Moran said health officials “are going to be watching that data very closely,” and will use it to guide renewal efforts.

What’s at stake for people who lose their health insurance?

Gaps in health insurance coverage can lead to worsening of new or chronic health conditions when people don’t visit the doctor or fill prescriptions due to financial concerns, Ostrovsky said, and states incur higher administrative costs when Medicaid enrollees churn in and out of the program.

For low-income people, gaps in coverage can mean losing any chance to escape poverty, Ostrovsky said, if a medical crisis leads them to visit the emergency room or to be hospitalized.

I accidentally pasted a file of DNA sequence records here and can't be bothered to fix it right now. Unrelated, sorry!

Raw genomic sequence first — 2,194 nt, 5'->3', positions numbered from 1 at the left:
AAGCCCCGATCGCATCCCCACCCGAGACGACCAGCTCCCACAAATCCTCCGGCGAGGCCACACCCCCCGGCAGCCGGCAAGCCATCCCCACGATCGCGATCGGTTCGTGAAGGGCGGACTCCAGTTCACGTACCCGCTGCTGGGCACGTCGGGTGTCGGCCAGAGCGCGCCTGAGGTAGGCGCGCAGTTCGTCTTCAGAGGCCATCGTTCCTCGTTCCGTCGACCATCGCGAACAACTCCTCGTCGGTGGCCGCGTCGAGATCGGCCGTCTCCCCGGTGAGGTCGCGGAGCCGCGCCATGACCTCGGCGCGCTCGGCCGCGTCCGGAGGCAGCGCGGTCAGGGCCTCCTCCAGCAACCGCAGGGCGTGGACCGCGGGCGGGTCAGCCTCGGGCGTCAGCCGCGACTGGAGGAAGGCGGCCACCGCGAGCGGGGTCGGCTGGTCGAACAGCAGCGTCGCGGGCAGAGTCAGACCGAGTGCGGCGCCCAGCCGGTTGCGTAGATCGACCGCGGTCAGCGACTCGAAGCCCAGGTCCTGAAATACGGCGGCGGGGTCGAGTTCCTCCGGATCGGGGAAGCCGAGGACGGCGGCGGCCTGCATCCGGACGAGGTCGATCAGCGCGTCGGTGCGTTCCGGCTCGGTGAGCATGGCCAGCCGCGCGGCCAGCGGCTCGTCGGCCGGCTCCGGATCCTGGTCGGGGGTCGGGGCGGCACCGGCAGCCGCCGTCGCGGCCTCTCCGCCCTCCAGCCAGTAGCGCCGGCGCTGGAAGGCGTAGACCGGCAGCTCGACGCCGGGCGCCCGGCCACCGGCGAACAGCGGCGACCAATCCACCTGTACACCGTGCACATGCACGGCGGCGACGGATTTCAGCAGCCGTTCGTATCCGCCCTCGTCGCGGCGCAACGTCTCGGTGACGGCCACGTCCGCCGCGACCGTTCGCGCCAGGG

“If you’re already poor and you’ve got a $50,000 debt sitting on top of you, you’re done. You’re not ever going to get out from under that,” he said. Unpaid debt also ruins credit scores and causes toxic stress, Ostrovsky said, which can impact people’s lives for years to come.

sarah.true@thebaltimorebanner.com

Sarah True was a public health reporter for the Baltimore Banner. She previously worked as a freelance journalist covering healthcare and health policy, and has been both a medical social worker and a health policy analyst in a past life. She holds dual Master’s degrees in public health and social work.